Possibly more fertile is a virtually infinite series of parallel worlds, occasionally impinging on our own. This has for decades provided the underlying conceit for English writer Michael Moorcock's vast body of work (ranging from the sword and sorcery of his 'Eternal Champion' tales to contemporary England in The Cornelius Chronicles). The Eternal Champion is a reluctant hero who finds his prowess tested in a variety of worlds. This is one of the most influential concepts in modern fantastic literature, echoed in such bestsellers as Robert Jordan's Wheel of Time series. (See Box)

Moorcock had been developing his notion since his teenage years and was probably aware of Everett's thesis. “I would have come across a reference to it in New Scientist (one of my best friends was then editor) [or] physicist friends would have been talking about it,” he has written. In 1962, Moorcock first introduced into science fiction the term 'multiverse', which was later used by physicist David Deutsch (in The Fabric of Reality) specifically in relation to Everett's thesis. A nice illustration of the symbiosis of science and science fiction.

Among 'hard science-fiction' writers, quantum theory has become enormously influential. It provides something of a rationale for novels and stories that seek to question the fundamental nature of reality. Some of these writers go so far as to provide calculations and bibliographies to justify their fiction; others let their imaginations roam independently, more interested in metaphor than in theory.

For example, Frederik Pohl's The Coming of the Quantum Cats makes specific reference to quantum theory in a complex satirical tale. The main character encounters versions of himself from different time-streams — in one, Nancy Reagan is the US president, in another, Arabs rule the country. Meanwhile, the philosophical implications of quantum theory fascinate writers as much as physicists. Greg Egan's Quarantine begins as a detective thriller about a mental patient who can apparently walk through walls; it ends up as a challenging speculation on the role of the observer in the collapse of the wave function and how this might affect the many-worlds thesis. Towards the end of Brasyl, Ian McDonald suggests the mind itself may be a function of a kind of quantum computer entangled in a vast web of parallel universes — having introduced us to three disparate periods in Brazilian history, McDonald only gradually reveals the strange connections between them.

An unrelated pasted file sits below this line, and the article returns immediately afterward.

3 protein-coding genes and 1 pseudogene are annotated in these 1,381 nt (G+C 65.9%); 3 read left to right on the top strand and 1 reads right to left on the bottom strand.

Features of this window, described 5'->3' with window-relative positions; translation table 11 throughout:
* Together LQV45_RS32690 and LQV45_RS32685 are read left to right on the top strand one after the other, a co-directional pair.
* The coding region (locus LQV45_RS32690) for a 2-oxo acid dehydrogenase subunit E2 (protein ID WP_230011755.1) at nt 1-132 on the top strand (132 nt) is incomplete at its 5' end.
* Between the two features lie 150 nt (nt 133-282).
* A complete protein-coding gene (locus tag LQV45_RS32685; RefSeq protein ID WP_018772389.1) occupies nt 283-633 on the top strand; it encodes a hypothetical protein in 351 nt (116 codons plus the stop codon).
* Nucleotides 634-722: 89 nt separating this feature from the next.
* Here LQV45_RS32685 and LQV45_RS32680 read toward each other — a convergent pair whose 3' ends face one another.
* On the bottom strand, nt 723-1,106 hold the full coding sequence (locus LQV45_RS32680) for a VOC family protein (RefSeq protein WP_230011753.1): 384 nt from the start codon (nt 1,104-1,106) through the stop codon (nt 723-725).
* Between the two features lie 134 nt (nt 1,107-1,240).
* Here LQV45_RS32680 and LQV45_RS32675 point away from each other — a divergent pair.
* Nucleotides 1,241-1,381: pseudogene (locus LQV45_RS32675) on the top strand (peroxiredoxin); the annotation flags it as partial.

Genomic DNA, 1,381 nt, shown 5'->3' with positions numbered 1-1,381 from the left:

Such authors strive to incorporate actual developments in scientific theory into their fiction. They “play with the net up” in the words of science-fiction writer and physicist Gregory Benford. Among these authors, the many-worlds hypothesis has joined the vast arsenal of shaky but convenient speculations — along with time travel, faster-than-light propulsion, uploadable minds, quantum computing and alien contact. These speculations, not yet fully testable in reality, provide continuing fodder for the ongoing dialogue between scientifically literate fiction writers and practising theorists. Tracing the actual parameters of this dialogue over the past century of physics and fiction would be a daunting task, but it might well reveal, as Moorcock himself once put it, “the romantic imagination working ... perfectly efficiently in both the arts and the sciences.”

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Wolfe, G. Surfing the multiverse. Nature 448, 25–26 (2007). https://doi.org/10.1038/448025a